Reversing prediabetes to normoglycemia over a 3-year period did not reduce overall mortality risk among a cohort of more than 45 000 Taiwanese adults, according to findings of a new study. However, the risk was attenuated among study participants who also incorporated several healthy lifestyle changes.
During median follow-up of 8 years, patients whose prediabetes was reversed did not experience significantly decreased risks for all-cause, cancer-related, or cardiovascular disease (CVD)-related death compared with those who remained in persistent prediabetes, reported Xifeng Wu, MD, PhD, of Zhejiang University in China, and colleagues in JAMA Network Open on March 28.
"Interestingly, reversion to normoglycemia combined with the adoption of healthy behaviors, such as a higher level of physical activity and no current smoking, were associated with a substantially lower risk of death and longer life expectancy," the authors wrote.
In fact, the only study participants with a significantly lower mortality risk were those who were physically active and reverted to normoglycemia or remained in a state of prediabetes compared with participants who were inactive and had persistent diabetes.
The longer life expectancy conferred by the difference was approximately 2 to 2.5 years, according to the study. The findings, the authors note, “highlight the importance of lifestyle modifications among individuals with prediabetes status."
Approximately 25% of individuals with prediabetes will develop type 2 diabetes (T2D) within 3 to 5 years, write Wu and colleagues. Up to 70% will progress to diabetes in their lifetime, a progression associated a higher risk of death. Findings on the association between reversion to normoglycemia and mortality risk are inconsistent, researchers add, and there is little evidence on associations between regression of prediabetes and cause-specific mortality. Moreover, there are very few studies of the role of modifiable risk factors in associations between changes in prediabetes status and risk of death.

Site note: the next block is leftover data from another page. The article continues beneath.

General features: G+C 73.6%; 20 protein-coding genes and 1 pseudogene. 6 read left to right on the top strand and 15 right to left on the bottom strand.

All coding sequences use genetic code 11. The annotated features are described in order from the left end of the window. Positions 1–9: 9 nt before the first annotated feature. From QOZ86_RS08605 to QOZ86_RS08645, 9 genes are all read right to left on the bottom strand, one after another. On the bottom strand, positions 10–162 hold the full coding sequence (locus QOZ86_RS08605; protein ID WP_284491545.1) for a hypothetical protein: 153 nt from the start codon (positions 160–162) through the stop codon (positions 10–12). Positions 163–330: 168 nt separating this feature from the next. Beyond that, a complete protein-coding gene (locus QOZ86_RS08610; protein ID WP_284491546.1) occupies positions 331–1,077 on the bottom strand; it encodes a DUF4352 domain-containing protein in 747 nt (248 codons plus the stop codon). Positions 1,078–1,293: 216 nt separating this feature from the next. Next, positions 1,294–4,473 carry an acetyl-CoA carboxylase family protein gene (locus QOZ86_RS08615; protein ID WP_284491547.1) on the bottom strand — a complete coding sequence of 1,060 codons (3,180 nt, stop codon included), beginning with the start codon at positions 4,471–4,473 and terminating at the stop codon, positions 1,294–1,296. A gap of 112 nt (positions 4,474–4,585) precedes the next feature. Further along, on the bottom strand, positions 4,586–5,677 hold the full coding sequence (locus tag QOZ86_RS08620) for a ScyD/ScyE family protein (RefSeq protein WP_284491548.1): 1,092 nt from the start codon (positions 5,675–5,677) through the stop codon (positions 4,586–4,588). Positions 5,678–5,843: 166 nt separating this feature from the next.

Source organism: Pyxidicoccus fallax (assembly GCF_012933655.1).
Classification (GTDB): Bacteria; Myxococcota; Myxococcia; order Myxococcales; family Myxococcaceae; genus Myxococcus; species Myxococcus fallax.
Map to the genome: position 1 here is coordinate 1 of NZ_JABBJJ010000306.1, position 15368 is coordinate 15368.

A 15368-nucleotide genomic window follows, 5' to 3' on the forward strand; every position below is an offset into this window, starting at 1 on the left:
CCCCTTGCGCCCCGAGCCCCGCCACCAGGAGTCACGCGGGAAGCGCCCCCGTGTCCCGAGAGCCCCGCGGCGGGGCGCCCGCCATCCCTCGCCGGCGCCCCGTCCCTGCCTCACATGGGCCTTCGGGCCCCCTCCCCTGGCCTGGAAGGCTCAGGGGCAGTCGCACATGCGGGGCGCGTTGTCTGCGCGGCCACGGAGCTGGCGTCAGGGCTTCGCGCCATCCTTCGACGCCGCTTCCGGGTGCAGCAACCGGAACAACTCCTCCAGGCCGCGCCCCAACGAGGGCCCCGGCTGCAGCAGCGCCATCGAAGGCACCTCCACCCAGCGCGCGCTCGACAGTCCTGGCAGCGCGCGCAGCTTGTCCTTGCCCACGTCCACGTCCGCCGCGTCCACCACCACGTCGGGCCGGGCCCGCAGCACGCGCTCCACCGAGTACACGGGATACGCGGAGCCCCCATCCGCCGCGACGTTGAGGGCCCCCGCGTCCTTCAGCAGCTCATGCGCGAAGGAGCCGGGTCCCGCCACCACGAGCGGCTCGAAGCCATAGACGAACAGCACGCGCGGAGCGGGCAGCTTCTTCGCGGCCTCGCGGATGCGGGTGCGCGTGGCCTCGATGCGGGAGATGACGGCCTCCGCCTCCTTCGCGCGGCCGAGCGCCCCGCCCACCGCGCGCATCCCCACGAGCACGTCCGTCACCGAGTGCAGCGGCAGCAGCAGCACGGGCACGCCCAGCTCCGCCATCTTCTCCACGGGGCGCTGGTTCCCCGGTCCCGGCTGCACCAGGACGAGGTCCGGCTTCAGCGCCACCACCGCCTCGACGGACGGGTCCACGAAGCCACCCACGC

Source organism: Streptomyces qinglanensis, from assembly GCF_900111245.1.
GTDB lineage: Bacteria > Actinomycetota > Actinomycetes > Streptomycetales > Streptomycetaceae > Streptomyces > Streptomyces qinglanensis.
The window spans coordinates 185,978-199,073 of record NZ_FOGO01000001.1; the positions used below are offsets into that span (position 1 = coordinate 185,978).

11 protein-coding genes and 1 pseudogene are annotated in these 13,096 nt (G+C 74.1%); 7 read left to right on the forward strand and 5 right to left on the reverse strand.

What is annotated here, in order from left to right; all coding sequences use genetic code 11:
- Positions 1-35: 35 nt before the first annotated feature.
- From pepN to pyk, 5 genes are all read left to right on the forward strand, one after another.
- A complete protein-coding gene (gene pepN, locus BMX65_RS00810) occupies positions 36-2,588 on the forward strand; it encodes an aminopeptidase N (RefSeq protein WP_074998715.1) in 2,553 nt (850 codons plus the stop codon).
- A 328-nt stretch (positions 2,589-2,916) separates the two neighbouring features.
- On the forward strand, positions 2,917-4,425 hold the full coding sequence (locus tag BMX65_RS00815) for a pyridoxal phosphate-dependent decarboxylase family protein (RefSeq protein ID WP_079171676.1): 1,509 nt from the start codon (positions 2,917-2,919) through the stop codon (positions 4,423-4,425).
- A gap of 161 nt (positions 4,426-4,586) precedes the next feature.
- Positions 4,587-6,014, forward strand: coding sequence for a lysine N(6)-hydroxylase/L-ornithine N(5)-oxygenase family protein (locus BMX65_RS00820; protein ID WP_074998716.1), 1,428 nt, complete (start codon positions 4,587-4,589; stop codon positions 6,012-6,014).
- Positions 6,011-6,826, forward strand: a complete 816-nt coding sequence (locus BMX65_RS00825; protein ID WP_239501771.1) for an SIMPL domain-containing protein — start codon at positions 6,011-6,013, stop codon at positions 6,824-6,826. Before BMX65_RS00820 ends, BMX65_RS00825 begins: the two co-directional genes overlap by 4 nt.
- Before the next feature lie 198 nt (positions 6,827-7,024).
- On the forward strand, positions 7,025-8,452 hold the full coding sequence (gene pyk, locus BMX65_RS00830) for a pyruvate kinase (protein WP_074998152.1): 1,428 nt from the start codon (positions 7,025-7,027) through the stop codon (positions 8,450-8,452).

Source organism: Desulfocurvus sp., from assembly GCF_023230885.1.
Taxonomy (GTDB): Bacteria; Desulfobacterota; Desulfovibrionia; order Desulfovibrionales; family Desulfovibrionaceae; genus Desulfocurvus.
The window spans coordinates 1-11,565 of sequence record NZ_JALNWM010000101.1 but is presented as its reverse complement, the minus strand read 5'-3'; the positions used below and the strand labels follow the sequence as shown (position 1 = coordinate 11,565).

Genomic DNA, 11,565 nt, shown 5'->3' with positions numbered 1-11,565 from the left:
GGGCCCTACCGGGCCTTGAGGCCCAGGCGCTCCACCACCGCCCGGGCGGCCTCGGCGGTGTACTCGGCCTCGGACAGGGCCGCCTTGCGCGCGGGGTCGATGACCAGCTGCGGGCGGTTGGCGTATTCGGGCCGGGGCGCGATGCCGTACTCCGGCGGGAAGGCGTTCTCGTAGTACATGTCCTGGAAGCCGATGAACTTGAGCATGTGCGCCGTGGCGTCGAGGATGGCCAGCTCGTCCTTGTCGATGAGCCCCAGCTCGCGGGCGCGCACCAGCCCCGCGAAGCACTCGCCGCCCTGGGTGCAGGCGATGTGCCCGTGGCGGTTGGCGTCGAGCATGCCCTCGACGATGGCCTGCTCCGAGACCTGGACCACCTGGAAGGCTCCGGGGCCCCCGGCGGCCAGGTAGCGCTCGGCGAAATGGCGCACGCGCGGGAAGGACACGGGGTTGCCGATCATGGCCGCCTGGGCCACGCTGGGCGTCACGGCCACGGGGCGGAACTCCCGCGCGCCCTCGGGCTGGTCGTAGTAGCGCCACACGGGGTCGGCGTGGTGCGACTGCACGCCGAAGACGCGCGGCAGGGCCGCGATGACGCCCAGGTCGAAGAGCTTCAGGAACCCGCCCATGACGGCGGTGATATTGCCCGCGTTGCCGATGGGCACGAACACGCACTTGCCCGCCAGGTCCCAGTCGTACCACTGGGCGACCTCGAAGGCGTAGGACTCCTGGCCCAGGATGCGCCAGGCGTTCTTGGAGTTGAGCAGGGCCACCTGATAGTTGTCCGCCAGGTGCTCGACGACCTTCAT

Wu and colleagues set out examine more closely the link between prediabetes status changes and mortality risk and to explore the impact of modifiable risk factors in these associations.
The investigators tapped data from the Taiwan MJ cohort study, which enrolled more than a half million persons undergoing standardized medical screening between 1996 and 2007. The final all-Asian cohort numbered 45 782 individuals with prediabetes. Mean age was 44.6 years and 63% were men.
Within the first 3 years after enrollment, 3.9% of participants developed T2D and 37.2% reverted back to normoglycemia. There were 1528 deaths over the median follow-up period of 8 years; of those, 671 were from cancer and 308 from CVD.
In adjusted models for the 3-year period, those who progressed to frank T2D had a 50% (hazard ratio [HR], 1.50; 95% CI, 1.25-1.79) higher risk of death from any cause and a 61% (HR, 1.61; 95% CI, 1.12-2.33) higher risk of death from CVD. Reversion to normoglycemia compared with persistent prediabetes, however, was not associated with a lower risk of death from any cause (HR, 0.99; 95% CI, 0.88-1.10), cancer-related death (HR, 0.91; 95% CI, 0.77-1.08),or CVD-related death (HR, 0.97; 95% CI, 0.75-1.25).
Physical activity. Compared with individuals with persistent prediabetes who were inactive, the HRs of all-cause death among individuals who returned to a normal glycemic state were 0.72 (95% CI, 0.59-0.87) for those who were active and 1.01 (95% CI, 0.86-1.19) for those who were inactive. The risk of all-cause mortality among participants whose prediabetes progressed to T2D varied based on level of activity.
Obesity. Among individuals with obesity, reversing prediabetes to normoglycemia was not associated with a significantly lower risk of death (HR 1.10, 95% CI 0.82-1.49) when compared with normal weight participants with persistent prediabetes. However, participants with obesity who remained in a state of persistent prediabetes were at an increased risk of death (HR 1.33, 95% CI 1.10-1.62).
Smoking. Current smokers who reverted to normoglycemia were at a 60% greater risk of call-cause death (HR, 1.60; 95% CI, 1.31-1.96) vs those who remained in persistent prediabetes who never smoked. When the researchers compared individuals with persistent diabetes who never smoked to those who reverted to normoglycemia from prediabetes, both groups, if currently smoking, saw a similar decrease in life expectancy of 3.6 years.
Wu and co-authors noted that the results of their study "extended previous findings by confirming that the association between prediabetes and the risk of death might be explained by progression from prediabetes to diabetes." They also encourage development of “comprehensive personalized intervention strategies for lifestyle modification” in the prediabetes population.
Reference: Cao Z, Li W, Wen CP, et al. Risk of death associated with reversion from prediabetes to normoglycemia and the role of modifiable risk factors. JAMA Netw Open. Published online March 28, 2023. doi:10.1001/jamanetworkopen.2023.4989